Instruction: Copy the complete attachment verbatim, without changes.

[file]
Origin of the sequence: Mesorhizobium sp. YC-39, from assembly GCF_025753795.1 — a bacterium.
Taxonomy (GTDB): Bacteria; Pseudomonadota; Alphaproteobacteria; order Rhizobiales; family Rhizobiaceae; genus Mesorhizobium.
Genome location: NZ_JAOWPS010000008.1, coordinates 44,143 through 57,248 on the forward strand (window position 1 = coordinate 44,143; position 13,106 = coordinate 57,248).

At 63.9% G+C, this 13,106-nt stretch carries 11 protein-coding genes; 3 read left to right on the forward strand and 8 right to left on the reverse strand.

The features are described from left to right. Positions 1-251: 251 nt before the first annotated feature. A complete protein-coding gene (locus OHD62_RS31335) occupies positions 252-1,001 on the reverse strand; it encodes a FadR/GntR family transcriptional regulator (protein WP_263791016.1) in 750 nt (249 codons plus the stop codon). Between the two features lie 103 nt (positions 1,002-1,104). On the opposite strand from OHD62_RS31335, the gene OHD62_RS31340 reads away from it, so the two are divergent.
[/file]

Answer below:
Origin of the sequence: Mesorhizobium sp. YC-39, from assembly GCF_025753795.1 — a bacterium.
Taxonomy (GTDB): Bacteria; Pseudomonadota; Alphaproteobacteria; order Rhizobiales; family Rhizobiaceae; genus Mesorhizobium.
Genome location: NZ_JAOWPS010000008.1, coordinates 44,143 through 57,248 on the forward strand (window position 1 = coordinate 44,143; position 13,106 = coordinate 57,248).

At 63.9% G+C, this 13,106-nt stretch carries 11 protein-coding genes; 3 read left to right on the forward strand and 8 right to left on the reverse strand.

The features are described from left to right. Positions 1-251: 251 nt before the first annotated feature. A complete protein-coding gene (locus OHD62_RS31335) occupies positions 252-1,001 on the reverse strand; it encodes a FadR/GntR family transcriptional regulator (protein WP_263791016.1) in 750 nt (249 codons plus the stop codon). Between the two features lie 103 nt (positions 1,002-1,104). On the opposite strand from OHD62_RS31335, the gene OHD62_RS31340 reads away from it, so the two are divergent.